Jurassic World’s bizarre, scythe-clawed dinosaur couldn't have been a slasher, study confirms

Therizinosaurus, the scythe-clawed dinosaur from Jurassic World, could not have used its enormous, "useless," flimsy talons to battle, according to scientists.

According to a new research, a "completely bizarre" dinosaur with enormous claws whose purpose has long been unknown was unable to battle or repel assailants due to their fragility.

Therizinosaurus, a theropod dinosaur, existed between the Late Triassic and the Cretaceous (220 million to 66 million years ago). In the most recent "Jurassic World" film, the creature is seen impaling the vicious carnivore Giganotosaurus and batting away a deer with its scythe-like talons. The latest study, however, suggests that this portrayal is untrue.

Zichuan Qin, a doctoral student at the University of Bristol in England who conducted the research, told Live Science that "movies and videos indicate that they used these claws like long blades to battle each other or predators. "But according to our study, they are unable to handle stress, so these creatures couldn't use their claws to protect themselves or engage in combat. We were all shocked by the outcomes because everyone was anticipating ["Jurassic World: Dominion"] when we viewed it last year. We immediately understood, "No, that's not true!""

Tyrannosaurus rex in height, therizinosaurs began as turkey-sized creatures and grew to be 30 feet (10 meters) tall. With short legs and a "huge bottom," this "utterly weird" feathered dinosaur from the end of the Cretaceous period resembled a giraffe and may have perched on it to consume foliage, according to the experts.

The research found that the dinosaur's long, narrow "Edward Scissorhands" claws, which measured 3 feet (1 m), were the largest ever seen in a mammal.

"There's been a lot of debate about what these claws were for, partly because they're so big and partly because they're attached to an animal whose other characteristics suggest it was a herbivore — their skulls and their teeth suggest they were plant eaters," said Paul Barrett, a paleobiologist at the Natural History Museum in London who was not involved in the study.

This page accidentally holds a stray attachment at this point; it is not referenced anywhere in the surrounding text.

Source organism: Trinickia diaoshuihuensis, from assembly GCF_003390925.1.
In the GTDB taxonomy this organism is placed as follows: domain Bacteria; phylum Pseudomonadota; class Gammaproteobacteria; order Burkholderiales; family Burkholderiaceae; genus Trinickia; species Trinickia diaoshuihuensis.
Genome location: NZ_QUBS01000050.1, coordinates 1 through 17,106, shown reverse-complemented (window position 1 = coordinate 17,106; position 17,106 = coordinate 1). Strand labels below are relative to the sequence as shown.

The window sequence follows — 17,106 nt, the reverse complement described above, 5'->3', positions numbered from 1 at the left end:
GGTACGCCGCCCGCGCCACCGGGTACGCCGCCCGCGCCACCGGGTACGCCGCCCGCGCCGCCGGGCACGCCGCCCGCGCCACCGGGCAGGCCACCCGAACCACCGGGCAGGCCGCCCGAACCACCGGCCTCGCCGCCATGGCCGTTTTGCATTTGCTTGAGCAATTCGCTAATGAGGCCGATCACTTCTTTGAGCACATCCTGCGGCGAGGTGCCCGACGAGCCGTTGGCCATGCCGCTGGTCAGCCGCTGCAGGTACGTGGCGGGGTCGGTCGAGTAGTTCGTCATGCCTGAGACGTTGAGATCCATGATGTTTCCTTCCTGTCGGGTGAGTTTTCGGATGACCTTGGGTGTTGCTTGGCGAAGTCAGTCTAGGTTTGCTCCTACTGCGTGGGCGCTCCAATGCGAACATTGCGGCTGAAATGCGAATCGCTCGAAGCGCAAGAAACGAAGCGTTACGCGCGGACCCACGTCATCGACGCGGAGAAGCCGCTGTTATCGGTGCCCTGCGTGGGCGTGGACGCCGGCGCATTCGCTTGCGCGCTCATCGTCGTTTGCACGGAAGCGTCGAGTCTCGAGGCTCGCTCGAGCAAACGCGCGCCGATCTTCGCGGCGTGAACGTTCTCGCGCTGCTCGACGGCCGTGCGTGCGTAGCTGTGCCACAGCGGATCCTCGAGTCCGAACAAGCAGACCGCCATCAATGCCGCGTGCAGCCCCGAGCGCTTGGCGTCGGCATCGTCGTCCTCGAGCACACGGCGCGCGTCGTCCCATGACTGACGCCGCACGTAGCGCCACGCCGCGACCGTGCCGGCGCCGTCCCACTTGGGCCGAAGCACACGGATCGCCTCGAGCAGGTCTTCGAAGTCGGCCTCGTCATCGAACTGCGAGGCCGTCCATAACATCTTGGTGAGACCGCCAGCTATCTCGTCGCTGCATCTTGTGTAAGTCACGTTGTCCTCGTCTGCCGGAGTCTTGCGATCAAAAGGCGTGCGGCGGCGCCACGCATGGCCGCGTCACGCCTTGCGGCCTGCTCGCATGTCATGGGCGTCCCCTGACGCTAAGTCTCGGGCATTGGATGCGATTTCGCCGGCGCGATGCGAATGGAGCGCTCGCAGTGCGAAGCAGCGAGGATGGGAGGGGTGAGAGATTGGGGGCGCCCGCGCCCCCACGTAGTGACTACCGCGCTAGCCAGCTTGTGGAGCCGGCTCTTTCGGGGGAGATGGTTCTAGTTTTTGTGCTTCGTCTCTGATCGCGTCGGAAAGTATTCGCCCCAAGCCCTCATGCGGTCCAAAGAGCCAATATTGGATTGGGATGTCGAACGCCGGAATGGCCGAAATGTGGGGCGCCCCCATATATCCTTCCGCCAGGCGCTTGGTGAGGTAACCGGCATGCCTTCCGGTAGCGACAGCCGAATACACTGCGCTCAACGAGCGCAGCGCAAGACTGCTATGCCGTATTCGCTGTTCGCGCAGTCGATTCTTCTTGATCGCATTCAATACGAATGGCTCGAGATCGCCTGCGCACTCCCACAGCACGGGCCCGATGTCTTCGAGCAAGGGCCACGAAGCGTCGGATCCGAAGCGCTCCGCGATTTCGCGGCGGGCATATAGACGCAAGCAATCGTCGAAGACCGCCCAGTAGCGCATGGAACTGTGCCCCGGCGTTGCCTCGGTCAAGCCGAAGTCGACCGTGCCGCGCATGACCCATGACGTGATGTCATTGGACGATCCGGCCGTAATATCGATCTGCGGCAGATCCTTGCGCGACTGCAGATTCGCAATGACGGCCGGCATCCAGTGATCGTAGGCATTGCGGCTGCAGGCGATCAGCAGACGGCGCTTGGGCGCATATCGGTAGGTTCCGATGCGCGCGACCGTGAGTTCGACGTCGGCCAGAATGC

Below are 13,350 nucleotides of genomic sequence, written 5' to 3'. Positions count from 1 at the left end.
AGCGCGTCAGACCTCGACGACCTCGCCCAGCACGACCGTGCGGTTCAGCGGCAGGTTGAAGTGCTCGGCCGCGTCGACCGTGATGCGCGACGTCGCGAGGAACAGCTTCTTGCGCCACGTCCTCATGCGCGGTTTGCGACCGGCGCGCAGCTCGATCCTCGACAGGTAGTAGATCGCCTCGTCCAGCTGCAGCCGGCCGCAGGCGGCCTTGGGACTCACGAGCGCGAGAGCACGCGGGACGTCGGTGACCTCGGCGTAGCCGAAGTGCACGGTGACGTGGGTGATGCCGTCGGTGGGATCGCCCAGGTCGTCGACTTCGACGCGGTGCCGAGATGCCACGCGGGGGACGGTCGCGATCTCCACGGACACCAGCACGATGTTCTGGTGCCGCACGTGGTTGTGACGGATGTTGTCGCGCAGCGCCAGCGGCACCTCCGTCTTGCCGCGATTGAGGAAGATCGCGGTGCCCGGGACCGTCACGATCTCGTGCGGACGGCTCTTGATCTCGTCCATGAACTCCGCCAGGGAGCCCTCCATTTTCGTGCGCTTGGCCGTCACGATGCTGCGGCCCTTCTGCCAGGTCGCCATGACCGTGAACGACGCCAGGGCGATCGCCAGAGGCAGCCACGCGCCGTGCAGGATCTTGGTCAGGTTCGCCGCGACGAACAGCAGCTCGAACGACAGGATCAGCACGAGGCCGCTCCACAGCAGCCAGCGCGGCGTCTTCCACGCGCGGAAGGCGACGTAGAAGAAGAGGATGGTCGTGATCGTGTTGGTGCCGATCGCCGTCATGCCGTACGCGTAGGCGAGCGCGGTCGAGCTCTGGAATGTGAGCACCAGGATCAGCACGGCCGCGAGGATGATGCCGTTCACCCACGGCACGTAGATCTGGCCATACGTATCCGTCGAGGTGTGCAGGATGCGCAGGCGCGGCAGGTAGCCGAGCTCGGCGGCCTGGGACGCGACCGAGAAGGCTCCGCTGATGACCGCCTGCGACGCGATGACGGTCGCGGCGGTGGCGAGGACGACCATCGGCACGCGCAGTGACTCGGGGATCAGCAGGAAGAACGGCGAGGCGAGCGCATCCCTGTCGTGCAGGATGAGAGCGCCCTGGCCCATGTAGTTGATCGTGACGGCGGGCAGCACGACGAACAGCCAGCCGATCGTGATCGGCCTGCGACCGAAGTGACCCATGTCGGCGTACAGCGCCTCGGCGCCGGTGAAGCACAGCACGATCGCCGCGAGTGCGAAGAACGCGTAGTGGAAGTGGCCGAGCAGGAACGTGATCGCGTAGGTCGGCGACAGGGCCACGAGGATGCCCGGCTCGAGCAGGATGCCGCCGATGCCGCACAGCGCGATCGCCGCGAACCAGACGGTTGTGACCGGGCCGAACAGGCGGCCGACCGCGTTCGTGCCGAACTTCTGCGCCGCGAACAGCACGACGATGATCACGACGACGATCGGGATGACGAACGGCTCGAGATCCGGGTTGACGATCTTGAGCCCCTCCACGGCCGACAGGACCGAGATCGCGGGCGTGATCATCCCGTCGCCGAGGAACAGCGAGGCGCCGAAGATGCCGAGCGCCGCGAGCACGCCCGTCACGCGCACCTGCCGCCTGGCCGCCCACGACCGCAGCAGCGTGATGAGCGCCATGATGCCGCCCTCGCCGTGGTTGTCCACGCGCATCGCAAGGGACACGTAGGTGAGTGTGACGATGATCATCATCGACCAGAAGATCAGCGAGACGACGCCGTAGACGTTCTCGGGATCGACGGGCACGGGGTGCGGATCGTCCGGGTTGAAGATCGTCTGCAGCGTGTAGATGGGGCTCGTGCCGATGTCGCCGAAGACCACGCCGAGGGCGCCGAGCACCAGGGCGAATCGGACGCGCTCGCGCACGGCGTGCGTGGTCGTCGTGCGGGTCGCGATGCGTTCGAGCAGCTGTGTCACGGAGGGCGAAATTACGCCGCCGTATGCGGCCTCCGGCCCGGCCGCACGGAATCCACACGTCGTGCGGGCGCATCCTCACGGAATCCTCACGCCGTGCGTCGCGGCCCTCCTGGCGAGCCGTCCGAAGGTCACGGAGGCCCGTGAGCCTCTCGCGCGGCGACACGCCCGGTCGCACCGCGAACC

The research, which was released on February 16 in the journal Communications Biology, found that these outsized talons were so weak that they were unable to even catch and draw down branches (opens in new tab). The researchers created 3D computer models of the talons from meticulous fossil images, which they then evaluated for various mechanical abilities like digging, tugging, and piercing.

Additionally, they looked at alvarezsaurs, a group of dinosaurs linked to therizinosaurs who, unlike them, developed into tiny dinosaurs with claws resembling those of a rock pick. The alvarezsaurs shrunk to the size of a chicken, making them the smallest dinosaurs ever, according to Qin. They could withstand great duress, such as digging in the earth, despite their claws' tiny size.

Paleontologists generally agree that Alvarezsaurus was an ant eater with talons that were perfect for digging up anthills, but the new research offers more thorough and quantifiable evidence, according to Barrett.

Why then did Therizinosaurus develop enormous, apparently pointless claws? According to the experts, males displayed their lengthy claws to entice females, much like peacocks spread their tails to dazzle prospective partners.

We come to the conclusion that they were primarily for show, said research co-author and University of Bristol vertebrate paleontology lecturer Mike Benton. Therizinosaurs may have used their long talons to flash and clatter in order to frighten people or to attract women.

According to Barrett, the writers made a strong argument against using these flimsy weapons for combat. They "might have had some small part in food gathering, though," he continued. But very frequently in evolution, these extremely bizarre and ornate structures that seem pointless are primarily about show and who gets to reproduce with whom.

He also proposed another potential use for the enormous talons. "They might have even groomed each other using them. Given that these creatures had feathers, they may have used them as ornate combs."